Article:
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June 19, 2010: I've launched a new version of this website as a Wordpress blog. This version won't be updated anymore.
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On this page:

Degrassi: Extra Credit #4
Rocketship Rodents
Incubus #2
Spooo presents #4: Coyote River
Upcoming books from Bruno Gmünder
Cavalcade of Boys is back
A Midnighter overview
Gay Art

 

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Entries for July 2007:
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Monday, July 16, 2007
Blog review
If you don't see the images of a review, it means that I've transferred it to the new site.

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Degrassi: Extra Credit #4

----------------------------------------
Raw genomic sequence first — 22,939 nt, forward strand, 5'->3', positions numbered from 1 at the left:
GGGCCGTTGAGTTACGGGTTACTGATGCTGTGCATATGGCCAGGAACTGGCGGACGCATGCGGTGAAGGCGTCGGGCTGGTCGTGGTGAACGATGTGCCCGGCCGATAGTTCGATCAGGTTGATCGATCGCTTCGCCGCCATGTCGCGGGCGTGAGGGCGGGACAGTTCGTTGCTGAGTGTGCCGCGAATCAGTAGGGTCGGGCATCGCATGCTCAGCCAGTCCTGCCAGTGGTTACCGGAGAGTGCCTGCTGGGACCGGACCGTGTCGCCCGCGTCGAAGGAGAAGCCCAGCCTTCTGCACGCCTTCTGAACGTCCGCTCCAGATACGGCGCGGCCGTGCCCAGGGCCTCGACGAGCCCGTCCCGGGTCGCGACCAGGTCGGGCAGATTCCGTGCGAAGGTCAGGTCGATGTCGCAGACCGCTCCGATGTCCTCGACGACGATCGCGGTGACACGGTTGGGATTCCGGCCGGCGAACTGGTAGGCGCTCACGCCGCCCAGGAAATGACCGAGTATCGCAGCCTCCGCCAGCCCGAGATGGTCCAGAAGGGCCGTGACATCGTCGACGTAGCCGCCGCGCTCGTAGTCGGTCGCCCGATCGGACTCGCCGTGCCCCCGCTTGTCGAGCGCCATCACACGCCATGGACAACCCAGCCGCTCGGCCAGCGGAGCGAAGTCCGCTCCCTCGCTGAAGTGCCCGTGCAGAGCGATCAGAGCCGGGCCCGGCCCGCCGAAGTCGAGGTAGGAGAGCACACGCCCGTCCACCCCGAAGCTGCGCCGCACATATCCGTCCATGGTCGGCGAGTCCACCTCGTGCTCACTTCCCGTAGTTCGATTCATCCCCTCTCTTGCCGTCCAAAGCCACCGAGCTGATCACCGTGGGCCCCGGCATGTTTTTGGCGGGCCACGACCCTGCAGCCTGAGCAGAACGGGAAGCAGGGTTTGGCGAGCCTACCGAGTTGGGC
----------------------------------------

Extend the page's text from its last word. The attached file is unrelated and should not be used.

Category: slice-of-life.
Author(s): J. Torres, Steve Rolston.
Year of publication: 2007.


I've never watched the Degrassi TV series, a long-lived Canadian series showcasing teenagers at high school or starting college, and yet, I did enjoy reading this manga-sized book (available at Amazon). There's a short presentation of the main characters at the beginning, which is all one needs to get into the story. This fourth and last--for now, at least--volume of all-new stories all written by J. Torres and set during summer vacations (between seasons of the TV series, if I'm not mistaken) focuses on Ashley, a young woman who's back from a year in England and finds it hard to live again in her hometown, and on Marco, a gay teenager who's just out of the closet as well as of high school, and has trouble balancing all that, with Dylan, his more assured boyfriend, not making it any easier.